WASHINGTON, July 17, 2018 /PRNewswire/ -- A diverse coalition of 23 civil and disability rights organizations has called on the American Speech-Language-Hearing Association (ASHA) to withdraw two proposed position statements that recommend against the further use of methodologies known as Rapid Prompting Method (RPM) and Facilitated Communication (FC). These innovative methods teach individuals with speech-related disabilities how to communicate independently by typing and pointing to letters on letterboards.
In a letter to the ASHA Board of Directors, the coalition argued, "If ASHA decides to finalize and place its imprimatur on the position statements, the consequences will almost certainly lead to civil rights violations. ASHA's reputation as a credible and mainstream credentialing organization that supports the rights of individuals with disabilities would be threatened."
In requesting that ASHA withdraw the flawed proposals, the coalition raised several substantive and procedural concerns, including that the recommendations:
may cause schools to violate the Americans with Disabilities Act;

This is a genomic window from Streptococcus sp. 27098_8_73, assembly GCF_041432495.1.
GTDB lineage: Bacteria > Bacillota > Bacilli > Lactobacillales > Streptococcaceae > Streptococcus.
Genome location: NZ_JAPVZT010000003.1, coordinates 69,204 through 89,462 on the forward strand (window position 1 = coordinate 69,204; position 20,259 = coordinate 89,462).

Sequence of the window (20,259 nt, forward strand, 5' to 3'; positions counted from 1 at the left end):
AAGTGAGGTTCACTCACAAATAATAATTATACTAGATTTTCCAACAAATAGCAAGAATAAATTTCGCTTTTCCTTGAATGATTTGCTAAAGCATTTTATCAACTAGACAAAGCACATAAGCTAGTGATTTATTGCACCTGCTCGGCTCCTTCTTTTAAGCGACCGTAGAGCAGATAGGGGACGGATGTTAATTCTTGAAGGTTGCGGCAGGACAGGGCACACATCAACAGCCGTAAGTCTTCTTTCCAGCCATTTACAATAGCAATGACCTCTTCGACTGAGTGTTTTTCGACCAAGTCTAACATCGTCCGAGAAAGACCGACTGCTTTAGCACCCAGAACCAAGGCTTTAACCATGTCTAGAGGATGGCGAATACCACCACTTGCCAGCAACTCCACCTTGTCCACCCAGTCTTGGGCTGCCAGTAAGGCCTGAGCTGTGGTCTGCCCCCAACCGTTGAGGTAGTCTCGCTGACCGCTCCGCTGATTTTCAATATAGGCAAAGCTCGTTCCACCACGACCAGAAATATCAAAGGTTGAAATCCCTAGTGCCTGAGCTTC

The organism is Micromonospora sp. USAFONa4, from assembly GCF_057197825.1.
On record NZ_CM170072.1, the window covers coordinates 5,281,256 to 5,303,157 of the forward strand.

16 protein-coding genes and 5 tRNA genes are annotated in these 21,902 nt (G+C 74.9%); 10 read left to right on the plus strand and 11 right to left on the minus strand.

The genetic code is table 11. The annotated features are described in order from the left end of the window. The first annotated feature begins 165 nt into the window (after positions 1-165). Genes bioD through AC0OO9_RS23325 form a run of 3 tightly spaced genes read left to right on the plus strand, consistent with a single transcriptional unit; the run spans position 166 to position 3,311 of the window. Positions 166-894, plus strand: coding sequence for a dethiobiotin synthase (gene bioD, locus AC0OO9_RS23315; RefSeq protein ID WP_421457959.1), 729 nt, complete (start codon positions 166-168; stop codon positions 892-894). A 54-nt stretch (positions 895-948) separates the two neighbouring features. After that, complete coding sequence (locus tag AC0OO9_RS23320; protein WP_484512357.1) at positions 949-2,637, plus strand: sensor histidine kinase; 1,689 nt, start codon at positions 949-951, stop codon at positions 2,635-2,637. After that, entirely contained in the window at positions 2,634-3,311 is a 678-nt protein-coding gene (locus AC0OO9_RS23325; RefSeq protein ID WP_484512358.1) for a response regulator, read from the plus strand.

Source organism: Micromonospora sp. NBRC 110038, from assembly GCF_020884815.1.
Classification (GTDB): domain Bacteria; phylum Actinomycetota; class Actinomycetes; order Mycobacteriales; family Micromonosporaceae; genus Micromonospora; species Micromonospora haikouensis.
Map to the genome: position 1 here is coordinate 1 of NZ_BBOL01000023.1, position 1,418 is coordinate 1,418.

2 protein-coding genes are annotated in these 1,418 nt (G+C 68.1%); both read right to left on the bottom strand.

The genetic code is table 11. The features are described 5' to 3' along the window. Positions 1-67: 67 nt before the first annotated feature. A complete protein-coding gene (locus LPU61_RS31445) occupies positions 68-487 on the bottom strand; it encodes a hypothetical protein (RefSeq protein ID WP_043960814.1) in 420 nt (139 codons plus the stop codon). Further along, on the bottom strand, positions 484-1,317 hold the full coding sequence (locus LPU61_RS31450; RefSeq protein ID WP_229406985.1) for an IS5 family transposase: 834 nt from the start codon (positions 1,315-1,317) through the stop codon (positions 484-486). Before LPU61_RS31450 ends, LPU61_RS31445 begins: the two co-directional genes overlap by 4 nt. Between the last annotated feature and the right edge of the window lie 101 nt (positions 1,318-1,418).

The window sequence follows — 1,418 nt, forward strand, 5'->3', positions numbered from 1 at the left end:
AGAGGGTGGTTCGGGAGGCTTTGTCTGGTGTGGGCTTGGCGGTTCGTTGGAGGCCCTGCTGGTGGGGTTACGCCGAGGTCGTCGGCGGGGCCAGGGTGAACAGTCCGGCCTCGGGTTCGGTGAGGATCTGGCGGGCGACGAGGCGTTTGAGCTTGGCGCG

are based on the unfounded and discriminatory presumption that people with speech-related disabilities are incapable of complex thought; and
were developed behind closed doors and without the input of any users, professionals, or ASHA members with experience with these methods.
Signing organizations include The Arc of the United States, Autistic Self Advocacy Network (ASAN), Burton Blatt Institute, Center for Public Representation, Council of Parent Attorneys and Advocates, Inclusion International, the National Disability Rights Network, and TASH.
ASAN Executive Director Julia Bascom commented that "each non-speaking person has a right to use the method of communication that works best for them." Bascom said the ASHA statements could "dramatically undermine the right of all people to the individualized supports they may need in order to communicate. Losing an effective form of communication can result in frustration, isolation, and trauma."
Since being proposed on June 1, 2018, the ASHA position statements have sparked significant stakeholder concern and helped mobilize a parallel grassroots effort to vigorously support communication choice for non- speaking children and adults living with various neurological and motor disabilities, including autism. The resulting campaign is committed to defending every citizen's right to access their preferred means of communication to express their thoughts. More information can be found at http://UnitedForCommunicationChoice.org.